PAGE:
Take a look around. Home prices are still increasing nationally but the increases are slowing down. According to CoreLogic, national home prices increased 5.6% in September 2018 compared to August 2018 and are forecast to increase 4.7% y/y over the next year.
The latest CoreLogic Home Price Index (HPI) indicated that September 2018 was the slowest year/year gain since January 2017. The HPI also indicated that the lowest priced homes, homes selling for 75% or less than the specific median price within that metro, experienced significantly higher price increases than homes in other price points.
Price point categories are Lowest at -75% or less than median; Low – Middle at 75-100% of median; Middle – Moderate at 100-125% of median; Highest Price at +125% of median sale price.)
Here are both price increases and appreciation rates within each price point category:
9/18 Price Increases 9/13 – 9/18 Appreciation
Lowest Price – +8.5% y/y +47%
Low to Middle Price – +6.8% +37%
Middle to Moderate Prices – +6.1% +32%
Highest Price – +4.5% +24%
The overall HPI (all price points combined) has increased y/y every month since February 2012 and has gained +57.5% since hitting the trough in March 2011.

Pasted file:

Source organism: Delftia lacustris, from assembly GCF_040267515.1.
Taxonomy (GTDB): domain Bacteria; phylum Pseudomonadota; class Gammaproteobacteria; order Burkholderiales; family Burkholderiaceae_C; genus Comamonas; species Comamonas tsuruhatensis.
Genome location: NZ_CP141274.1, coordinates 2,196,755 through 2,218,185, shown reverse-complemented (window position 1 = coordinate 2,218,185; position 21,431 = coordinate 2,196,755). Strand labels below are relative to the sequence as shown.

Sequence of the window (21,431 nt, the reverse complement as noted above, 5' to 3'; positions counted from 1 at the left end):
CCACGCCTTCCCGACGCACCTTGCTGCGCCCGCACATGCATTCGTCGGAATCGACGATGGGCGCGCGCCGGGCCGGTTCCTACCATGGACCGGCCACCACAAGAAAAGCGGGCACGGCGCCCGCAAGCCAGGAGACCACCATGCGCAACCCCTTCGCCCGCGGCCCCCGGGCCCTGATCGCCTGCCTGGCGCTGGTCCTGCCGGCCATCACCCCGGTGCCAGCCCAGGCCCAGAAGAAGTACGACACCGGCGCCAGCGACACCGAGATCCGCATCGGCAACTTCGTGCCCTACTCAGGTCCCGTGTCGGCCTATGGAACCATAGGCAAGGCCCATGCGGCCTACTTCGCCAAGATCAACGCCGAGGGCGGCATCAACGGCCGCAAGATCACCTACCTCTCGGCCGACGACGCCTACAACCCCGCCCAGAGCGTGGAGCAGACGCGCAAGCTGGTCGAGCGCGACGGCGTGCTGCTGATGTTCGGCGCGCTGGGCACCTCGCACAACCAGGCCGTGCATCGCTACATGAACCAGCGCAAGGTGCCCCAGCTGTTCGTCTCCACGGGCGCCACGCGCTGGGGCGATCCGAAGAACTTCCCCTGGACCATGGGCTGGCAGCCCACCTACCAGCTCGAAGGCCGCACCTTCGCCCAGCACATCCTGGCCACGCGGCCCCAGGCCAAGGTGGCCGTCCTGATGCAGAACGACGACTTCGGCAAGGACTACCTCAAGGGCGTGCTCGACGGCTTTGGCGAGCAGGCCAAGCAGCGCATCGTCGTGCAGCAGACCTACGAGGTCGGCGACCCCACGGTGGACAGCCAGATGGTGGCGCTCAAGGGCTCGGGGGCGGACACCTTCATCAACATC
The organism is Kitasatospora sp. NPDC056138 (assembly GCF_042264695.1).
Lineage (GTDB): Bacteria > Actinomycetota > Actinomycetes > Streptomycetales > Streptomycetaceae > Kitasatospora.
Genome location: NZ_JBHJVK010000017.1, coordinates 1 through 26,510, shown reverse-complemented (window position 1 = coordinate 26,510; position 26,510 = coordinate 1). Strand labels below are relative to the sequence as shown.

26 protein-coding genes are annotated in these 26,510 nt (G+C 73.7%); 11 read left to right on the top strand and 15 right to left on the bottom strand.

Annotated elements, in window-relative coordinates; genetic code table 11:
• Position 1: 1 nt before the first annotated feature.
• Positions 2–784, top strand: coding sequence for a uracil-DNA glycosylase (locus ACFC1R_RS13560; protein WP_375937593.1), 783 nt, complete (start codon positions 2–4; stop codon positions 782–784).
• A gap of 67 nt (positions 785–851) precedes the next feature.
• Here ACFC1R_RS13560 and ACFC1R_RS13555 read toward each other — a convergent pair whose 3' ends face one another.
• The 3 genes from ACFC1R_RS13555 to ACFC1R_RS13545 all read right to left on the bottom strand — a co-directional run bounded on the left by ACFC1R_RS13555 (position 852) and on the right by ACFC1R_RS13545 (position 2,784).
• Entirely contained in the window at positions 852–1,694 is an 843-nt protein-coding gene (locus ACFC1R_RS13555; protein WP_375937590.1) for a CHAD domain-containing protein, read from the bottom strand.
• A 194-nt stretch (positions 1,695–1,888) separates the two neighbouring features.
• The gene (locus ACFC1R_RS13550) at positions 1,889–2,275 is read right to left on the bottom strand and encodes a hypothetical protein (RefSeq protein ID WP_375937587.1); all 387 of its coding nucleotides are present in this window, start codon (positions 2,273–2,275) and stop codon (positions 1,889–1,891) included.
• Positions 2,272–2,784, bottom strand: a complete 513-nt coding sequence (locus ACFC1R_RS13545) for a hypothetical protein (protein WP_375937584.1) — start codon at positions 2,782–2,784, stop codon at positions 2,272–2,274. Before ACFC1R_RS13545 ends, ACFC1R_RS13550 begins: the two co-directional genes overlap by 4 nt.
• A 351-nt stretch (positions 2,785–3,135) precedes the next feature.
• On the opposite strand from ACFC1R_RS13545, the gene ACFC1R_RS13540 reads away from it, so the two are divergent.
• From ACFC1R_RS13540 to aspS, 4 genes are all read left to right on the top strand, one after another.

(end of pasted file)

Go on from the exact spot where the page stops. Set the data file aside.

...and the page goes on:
As of September 2018, the overall CoreLogic HPI was +5.5% higher than the pre-recession peak in April 2006. Adjusting for inflation, home prices in September 2018 increased +3.8% y/y and were -13.3% LOWER than (or were BELOW) peak home prices in 2006.
As of September 2018, Nevada and Idaho were the only two states that experienced double-digit home appreciation rates, +12.8% and +12% respectively. The top 25 highest appreciating states, in descending order, were NV, ID, UT, WV, WA CO, AZ, IN, CA, MI, RI, GA, TN, NH, OR, OH, MO, MN, KS, FL, MA, WI, NE, SC and NC.
California, Idaho and Michigan surpassed their respective pre-crisis peaks as of September 2018 and 38 states, including Washington DC, rose above their pre-crisis peaks. Connecticut was the farthest below its all-time CoreLogic HPI high and its state’s home prices continue to remain -16.4% below its respective July 2006 peak.